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The Q in LGBTQ: On the Queer Community

Last but certainly not least in the LGBTQ acronym is queer.

Queer is an identity describing people who have a non-normative gender identity, sexual orientation, or sexual anatomy—includes lesbians, gay men, bisexual people, and transgender people and allies. Since the term is sometimes used as a slur, it has a negative connotation for some LGBTQ people; however, others have reclaimed it and are comfortable using it to describe themselves.

The History

The word queer “has been used since the early 16th century mostly to denote people considered to be odd or eccentric. It has also designated being of unsound mind, the state of drunkenness, and counterfeit money, among other irregular things-things contrasted with the norm” (Herbst 237). Queer wasn’t used to describe gay communities until the early 20th Century. Then queer was used by the heterosexual community to separate themselves from the gay communities. (Herbst 237)

Later in the 80s, the word queer became “associated with the aptly named Queer Nation (“We’re here, we’re queer, get used to it”) and the AIDS Coalition to Unleash Power” and then moving to the use of queering as a way of appropriating everyday things and identities for the community. (Herbst 237)

Since I think the LGBTQ Community is also known as the Queer Community, here’s an article I wrote of different stereotypes.

Instead, here are some facts about the word and/or identity:

  • Some people see the word queer as a slur, while other people have reclaimed it. Today, many people identify as queer as an identity of sexual fluidity, however some people find it offensive. (Everyday Feminism)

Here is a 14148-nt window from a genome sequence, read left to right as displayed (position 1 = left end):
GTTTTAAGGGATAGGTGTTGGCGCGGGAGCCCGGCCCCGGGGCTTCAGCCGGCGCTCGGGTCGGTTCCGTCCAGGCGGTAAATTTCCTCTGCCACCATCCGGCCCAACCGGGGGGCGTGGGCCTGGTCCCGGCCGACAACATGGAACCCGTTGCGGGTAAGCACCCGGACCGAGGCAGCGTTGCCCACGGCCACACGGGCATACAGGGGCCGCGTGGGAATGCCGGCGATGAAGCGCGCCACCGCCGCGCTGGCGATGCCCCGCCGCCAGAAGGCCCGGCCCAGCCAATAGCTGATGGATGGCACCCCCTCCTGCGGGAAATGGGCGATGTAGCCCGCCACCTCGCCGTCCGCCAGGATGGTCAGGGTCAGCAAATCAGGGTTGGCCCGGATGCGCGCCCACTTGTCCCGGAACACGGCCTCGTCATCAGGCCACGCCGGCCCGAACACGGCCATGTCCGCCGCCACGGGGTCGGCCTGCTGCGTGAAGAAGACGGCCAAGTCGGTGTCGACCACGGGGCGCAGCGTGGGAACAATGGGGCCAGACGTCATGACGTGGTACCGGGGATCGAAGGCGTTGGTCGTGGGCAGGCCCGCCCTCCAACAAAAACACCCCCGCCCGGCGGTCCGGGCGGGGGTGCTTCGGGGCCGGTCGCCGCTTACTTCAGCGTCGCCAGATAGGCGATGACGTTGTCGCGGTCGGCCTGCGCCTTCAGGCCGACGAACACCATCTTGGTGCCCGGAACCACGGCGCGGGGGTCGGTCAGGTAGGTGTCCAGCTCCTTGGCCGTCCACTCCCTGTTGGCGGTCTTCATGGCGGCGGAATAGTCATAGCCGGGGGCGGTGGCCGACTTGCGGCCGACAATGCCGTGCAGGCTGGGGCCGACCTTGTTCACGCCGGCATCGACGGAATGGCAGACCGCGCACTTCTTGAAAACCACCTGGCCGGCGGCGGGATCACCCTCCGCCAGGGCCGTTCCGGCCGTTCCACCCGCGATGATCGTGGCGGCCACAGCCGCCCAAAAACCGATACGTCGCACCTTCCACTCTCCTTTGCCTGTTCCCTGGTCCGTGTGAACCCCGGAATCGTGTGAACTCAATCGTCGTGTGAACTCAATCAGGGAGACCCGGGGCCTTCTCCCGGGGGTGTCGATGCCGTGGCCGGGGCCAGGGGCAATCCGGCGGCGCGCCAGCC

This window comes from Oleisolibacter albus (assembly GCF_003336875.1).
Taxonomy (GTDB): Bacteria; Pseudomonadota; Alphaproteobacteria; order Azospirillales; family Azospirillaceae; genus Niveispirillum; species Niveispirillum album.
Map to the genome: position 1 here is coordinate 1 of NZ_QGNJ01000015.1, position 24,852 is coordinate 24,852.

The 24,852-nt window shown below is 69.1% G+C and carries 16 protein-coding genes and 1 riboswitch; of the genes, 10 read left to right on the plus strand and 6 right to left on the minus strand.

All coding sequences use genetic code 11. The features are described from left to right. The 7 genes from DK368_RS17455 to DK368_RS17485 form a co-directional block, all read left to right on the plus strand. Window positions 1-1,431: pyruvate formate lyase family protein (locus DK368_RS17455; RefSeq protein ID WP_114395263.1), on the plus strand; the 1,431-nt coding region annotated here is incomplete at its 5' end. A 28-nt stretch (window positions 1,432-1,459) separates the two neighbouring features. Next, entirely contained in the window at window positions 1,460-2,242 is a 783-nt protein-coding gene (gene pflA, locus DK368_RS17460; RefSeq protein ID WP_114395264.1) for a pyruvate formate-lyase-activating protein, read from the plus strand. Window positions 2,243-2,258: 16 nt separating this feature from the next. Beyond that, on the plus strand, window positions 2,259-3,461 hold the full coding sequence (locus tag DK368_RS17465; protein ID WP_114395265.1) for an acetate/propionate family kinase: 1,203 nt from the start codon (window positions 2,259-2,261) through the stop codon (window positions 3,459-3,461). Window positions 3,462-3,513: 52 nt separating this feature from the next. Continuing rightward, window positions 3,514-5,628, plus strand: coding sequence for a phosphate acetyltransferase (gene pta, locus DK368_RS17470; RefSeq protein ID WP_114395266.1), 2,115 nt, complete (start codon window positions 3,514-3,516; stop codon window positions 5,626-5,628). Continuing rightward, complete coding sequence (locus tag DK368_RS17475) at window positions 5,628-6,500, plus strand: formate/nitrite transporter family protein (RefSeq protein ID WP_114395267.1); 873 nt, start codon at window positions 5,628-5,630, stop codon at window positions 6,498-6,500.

• Not everyone uses queer and gay interchangeably. It is really just a matter of identity and a person’s interpretation of them. (Everyday Feminism)
  • The UndocuQueer Movement is a movement made up of queer activist that are undocumented immigrants. With their citizen status, visibility can be hard for this community, but they refuse to live in the shadows in order to gain rights to live freely. (Equalityarchive)
  • The three women who started the Black Lives Matter movement, Alicia Garza, Opal Tometi, and Patrisse Cullors, are queer.
  • You don’t have to date someone of the same sex to identify as queer. Just like the other identities, one should never feel they have to prove their sexuality.
  • There is a big field of study known as queer theory, that works to challenge “notions of homosexuality and heterosexuality” and works to understand it by basically looking at things as queer and recognizing diverse identities. Some well-known queer theorists are Judith Butler and Alexander Doty. (University of Washington)

Sources

Herbt, Philip H. Wimmin, Wimps, & Wallflowers: An Encyclopedia Dictionary of Gender and Sexual Orientation Bias in the United States. Yarmouth: Intercultural Press, Inc, 2001. Print.

Everyday Feminism “3 Differences Between the Terms “Gay” and “Queer” – And Why It Matters” http://everydayfeminism.com/2016/03/difference-between-gay-queer/

Equality Archive UndocuQueer Movement: http://equalityarchive.com/issues/undocuqueer-movement/

Black Lives Matter: http://blacklivesmatter.com/herstory/

Queer theory https://faculty.washington.edu/mlg/courses/definitions/queer.htm

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